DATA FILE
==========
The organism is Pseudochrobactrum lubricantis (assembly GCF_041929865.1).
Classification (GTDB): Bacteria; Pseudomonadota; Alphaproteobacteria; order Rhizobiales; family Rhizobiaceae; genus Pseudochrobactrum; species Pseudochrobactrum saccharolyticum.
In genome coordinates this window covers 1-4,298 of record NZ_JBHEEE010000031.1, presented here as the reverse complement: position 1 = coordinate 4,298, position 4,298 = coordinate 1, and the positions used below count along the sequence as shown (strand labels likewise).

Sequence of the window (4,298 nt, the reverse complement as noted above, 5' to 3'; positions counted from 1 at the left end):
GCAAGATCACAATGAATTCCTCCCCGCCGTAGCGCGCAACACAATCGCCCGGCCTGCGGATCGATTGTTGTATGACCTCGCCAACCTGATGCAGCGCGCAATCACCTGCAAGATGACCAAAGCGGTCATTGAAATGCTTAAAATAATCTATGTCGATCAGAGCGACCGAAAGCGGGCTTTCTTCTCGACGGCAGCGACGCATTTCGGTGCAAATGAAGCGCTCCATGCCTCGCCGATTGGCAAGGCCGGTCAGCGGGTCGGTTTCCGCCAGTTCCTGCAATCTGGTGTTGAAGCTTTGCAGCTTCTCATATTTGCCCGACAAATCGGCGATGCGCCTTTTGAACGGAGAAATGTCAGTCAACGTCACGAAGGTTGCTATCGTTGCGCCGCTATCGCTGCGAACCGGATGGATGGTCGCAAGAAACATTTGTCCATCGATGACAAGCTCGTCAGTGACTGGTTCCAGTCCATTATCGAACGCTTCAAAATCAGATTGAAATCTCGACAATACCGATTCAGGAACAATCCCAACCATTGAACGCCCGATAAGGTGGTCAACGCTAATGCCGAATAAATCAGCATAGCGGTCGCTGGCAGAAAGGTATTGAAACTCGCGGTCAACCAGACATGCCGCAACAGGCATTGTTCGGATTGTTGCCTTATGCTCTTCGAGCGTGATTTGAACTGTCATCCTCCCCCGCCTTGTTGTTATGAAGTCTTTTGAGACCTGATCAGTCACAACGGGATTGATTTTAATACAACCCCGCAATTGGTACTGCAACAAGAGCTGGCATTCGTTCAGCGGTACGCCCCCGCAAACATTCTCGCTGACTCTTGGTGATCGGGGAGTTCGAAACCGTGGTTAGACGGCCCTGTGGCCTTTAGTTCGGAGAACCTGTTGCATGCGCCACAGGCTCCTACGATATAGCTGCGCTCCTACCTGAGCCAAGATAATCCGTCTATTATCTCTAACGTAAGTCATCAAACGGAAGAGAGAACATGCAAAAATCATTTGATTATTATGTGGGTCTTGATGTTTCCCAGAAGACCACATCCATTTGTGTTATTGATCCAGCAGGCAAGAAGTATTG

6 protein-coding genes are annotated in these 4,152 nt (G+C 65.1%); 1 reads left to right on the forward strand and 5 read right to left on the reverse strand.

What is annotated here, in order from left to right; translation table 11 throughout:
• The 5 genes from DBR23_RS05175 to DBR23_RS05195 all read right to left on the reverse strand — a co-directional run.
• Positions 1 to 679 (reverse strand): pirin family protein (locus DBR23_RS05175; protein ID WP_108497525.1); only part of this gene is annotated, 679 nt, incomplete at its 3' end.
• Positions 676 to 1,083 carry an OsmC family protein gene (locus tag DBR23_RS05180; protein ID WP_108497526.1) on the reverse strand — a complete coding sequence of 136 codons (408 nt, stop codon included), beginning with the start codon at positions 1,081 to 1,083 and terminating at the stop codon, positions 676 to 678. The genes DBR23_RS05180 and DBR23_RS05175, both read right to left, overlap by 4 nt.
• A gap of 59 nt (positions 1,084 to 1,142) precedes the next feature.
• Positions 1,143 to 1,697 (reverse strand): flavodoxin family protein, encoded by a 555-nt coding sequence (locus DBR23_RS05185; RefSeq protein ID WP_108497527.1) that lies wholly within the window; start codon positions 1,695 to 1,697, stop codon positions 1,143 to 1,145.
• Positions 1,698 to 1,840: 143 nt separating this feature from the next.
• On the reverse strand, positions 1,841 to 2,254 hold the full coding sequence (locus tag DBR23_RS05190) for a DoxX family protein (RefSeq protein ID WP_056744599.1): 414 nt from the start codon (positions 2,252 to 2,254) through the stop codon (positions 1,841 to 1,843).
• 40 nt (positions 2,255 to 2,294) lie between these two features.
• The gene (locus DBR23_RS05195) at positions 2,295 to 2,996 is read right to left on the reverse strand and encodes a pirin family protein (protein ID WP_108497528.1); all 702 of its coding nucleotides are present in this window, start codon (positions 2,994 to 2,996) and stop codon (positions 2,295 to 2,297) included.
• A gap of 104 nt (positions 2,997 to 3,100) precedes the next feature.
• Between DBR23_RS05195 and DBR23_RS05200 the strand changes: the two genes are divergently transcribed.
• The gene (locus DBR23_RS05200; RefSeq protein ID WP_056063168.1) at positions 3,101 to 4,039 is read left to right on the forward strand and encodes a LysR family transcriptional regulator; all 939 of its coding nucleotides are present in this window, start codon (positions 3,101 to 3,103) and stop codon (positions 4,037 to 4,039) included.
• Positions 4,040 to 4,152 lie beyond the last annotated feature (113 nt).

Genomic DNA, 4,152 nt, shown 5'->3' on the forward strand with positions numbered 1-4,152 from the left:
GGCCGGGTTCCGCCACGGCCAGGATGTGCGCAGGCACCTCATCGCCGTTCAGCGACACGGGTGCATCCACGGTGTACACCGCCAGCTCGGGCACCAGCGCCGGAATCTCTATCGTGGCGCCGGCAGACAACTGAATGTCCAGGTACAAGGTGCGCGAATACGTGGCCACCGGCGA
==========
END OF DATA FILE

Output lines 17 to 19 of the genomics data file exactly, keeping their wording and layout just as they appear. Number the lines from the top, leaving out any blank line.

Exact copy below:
• A gap of 104 nt (positions 2,997 to 3,100) precedes the next feature.
• Between DBR23_RS05195 and DBR23_RS05200 the strand changes: the two genes are divergently transcribed.
• The gene (locus DBR23_RS05200; RefSeq protein ID WP_056063168.1) at positions 3,101 to 4,039 is read left to right on the forward strand and encodes a LysR family transcriptional regulator; all 939 of its coding nucleotides are present in this window, start codon (positions 3,101 to 3,103) and stop codon (positions 4,037 to 4,039) included.